But we’re not yet even mid-way through the menu. Balinese suckling pig is the centre point. Another beautifully presented course with green beans and a mild yellow sauce I’d still love to know what is… A suckling pig is 2-6 weeks old – all it’s had to eat/drink is milk, making the meat incredibly tender. And so it was, very soft in flavour and not the intense pork dish I was expecting. The short rib Rendang was, on the contrary, explosively flavourful. The beef was falling off the bone into the rich yellow coconut stew with apple, jicama plant and toasted coconut on top. This should have been the savoury finale plate – it packs quite the punch both in weight and taste. But a last dish of nasi goreng came out. Delicious in itself – a fried rice dish with prawn and squid topped with a spring onion omelette – it felt a little out of place. I’ll take a nasi goreng any night of the week for a filling, comforting dinner but following such a stylish and climactic menu it was a strange addition to me. It’s an Indonesian classic – maybe an impossible one to leave it out if creating a full taste round up of Indonesia. That said, it’s the best nasi goreng (and perhaps even rice dish) I’ve tasted.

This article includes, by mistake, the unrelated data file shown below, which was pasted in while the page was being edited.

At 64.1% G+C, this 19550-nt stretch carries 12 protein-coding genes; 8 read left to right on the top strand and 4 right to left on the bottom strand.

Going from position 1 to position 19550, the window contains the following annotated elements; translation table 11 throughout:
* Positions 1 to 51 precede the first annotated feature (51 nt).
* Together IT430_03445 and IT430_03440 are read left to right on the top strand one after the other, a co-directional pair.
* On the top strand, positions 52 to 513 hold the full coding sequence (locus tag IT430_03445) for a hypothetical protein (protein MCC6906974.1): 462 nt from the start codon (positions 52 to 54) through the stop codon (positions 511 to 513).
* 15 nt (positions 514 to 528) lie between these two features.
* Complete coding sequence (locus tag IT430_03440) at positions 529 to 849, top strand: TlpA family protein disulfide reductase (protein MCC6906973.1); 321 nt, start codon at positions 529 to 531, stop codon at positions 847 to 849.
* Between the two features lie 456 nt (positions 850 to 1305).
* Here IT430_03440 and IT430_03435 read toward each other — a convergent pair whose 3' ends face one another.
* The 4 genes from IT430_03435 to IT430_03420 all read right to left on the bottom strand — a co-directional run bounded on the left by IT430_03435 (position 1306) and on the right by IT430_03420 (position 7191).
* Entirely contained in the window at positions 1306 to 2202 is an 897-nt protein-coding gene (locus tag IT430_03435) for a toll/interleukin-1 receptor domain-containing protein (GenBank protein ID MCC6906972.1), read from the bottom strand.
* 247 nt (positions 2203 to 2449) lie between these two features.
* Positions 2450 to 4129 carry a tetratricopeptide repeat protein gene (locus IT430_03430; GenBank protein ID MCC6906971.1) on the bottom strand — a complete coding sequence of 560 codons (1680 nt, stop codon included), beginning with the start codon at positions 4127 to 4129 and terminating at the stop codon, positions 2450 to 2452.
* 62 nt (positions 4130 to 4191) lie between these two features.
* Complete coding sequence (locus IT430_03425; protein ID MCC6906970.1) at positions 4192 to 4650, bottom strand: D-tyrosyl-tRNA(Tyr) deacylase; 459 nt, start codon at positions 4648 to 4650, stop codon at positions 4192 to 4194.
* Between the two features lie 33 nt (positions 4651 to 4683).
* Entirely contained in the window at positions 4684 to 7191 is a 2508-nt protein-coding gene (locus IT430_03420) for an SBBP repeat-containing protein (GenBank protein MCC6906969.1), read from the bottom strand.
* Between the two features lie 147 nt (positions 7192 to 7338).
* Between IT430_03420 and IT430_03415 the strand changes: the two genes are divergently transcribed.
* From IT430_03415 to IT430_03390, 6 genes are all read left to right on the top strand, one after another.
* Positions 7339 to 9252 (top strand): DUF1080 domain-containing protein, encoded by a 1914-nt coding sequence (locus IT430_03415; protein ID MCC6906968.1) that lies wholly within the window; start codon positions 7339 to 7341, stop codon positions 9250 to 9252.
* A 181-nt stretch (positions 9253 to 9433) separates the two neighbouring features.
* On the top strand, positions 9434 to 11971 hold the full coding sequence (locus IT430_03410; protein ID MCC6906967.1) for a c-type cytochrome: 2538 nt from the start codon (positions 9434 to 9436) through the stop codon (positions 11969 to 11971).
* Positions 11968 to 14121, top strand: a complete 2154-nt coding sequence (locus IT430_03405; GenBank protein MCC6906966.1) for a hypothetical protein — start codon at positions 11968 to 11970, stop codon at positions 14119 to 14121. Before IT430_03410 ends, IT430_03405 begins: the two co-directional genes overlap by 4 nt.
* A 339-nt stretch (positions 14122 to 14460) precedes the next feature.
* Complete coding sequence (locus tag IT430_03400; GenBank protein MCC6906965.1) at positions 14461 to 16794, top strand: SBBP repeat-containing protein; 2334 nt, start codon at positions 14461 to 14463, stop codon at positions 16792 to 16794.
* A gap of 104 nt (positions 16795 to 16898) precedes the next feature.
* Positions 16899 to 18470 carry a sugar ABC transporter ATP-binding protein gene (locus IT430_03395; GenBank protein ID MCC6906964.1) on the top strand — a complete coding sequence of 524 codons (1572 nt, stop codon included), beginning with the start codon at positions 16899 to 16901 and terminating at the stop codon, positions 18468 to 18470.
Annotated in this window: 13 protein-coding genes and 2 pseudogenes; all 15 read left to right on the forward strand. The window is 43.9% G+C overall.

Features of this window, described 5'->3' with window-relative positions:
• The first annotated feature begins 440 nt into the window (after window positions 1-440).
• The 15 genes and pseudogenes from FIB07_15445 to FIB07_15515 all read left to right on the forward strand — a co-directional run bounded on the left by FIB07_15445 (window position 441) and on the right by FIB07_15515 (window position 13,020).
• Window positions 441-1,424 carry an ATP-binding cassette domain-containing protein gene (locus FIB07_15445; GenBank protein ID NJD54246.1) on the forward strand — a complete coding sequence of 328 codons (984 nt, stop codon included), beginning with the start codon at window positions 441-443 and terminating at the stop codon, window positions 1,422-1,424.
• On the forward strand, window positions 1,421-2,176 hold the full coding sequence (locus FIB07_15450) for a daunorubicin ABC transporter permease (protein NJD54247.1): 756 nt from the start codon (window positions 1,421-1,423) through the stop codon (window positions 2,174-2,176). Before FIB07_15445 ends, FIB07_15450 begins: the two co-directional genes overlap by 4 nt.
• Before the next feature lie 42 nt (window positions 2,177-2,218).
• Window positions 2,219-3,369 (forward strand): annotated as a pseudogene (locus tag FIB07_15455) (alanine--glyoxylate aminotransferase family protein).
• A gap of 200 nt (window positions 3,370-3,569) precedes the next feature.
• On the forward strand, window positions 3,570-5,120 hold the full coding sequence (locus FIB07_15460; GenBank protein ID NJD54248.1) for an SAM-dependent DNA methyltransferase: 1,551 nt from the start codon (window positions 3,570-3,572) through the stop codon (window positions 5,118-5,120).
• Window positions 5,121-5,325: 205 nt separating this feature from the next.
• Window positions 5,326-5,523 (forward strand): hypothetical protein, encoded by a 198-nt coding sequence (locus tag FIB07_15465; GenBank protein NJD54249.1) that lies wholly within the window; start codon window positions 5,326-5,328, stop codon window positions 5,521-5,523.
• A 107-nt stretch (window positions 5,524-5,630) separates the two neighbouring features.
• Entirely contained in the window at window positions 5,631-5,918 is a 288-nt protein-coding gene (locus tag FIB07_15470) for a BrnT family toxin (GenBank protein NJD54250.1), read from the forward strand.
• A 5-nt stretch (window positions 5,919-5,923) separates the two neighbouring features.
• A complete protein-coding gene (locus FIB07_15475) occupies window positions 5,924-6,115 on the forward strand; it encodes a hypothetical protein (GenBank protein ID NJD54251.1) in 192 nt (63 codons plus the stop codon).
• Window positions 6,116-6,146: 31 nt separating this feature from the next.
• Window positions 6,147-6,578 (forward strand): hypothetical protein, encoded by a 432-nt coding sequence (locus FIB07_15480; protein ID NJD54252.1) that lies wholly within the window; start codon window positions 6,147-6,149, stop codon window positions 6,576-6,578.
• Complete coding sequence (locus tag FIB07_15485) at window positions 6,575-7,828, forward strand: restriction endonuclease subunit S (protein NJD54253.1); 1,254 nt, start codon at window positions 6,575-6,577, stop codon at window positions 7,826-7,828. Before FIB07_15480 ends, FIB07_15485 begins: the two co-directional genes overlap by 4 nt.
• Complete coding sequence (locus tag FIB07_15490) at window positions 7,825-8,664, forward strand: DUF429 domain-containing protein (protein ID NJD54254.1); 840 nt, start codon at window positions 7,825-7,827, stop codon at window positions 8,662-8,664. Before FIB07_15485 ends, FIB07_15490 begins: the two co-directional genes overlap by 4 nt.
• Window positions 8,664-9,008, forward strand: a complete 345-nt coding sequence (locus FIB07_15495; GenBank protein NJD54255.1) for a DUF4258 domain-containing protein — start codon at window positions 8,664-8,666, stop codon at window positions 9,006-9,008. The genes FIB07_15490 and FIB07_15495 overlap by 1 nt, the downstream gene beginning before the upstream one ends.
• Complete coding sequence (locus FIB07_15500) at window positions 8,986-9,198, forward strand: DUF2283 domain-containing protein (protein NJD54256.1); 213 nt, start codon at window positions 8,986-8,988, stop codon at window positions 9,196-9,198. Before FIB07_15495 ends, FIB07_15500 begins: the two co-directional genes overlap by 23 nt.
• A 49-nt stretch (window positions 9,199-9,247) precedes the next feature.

Asian desserts aren’t renowned but at Sticky Mango Lloyd has got creative. While a highlight was the simple fish steamed in a leaf, the pudding plate was innovative and massively impressive. All on one plate was peanut nougat sate, smoked chocolate ganache, charcoal ice cream and sesame ‘sponge’. Nothing goes together and each bite is a revelation. The sesame sponge is mind blowing – it looks like a piece of black coral or . . . sponge. It’s air light (literally) with a huge flavour. Last up is the mango with black sticky rice, traditionally a breakfast dish. Chef’s had fun here. As it’s served, vanilla sauce is poured over a candy floss cage, which disappears revealing the pudding beneath of fresh mango and sorbet on top of sweetened rice.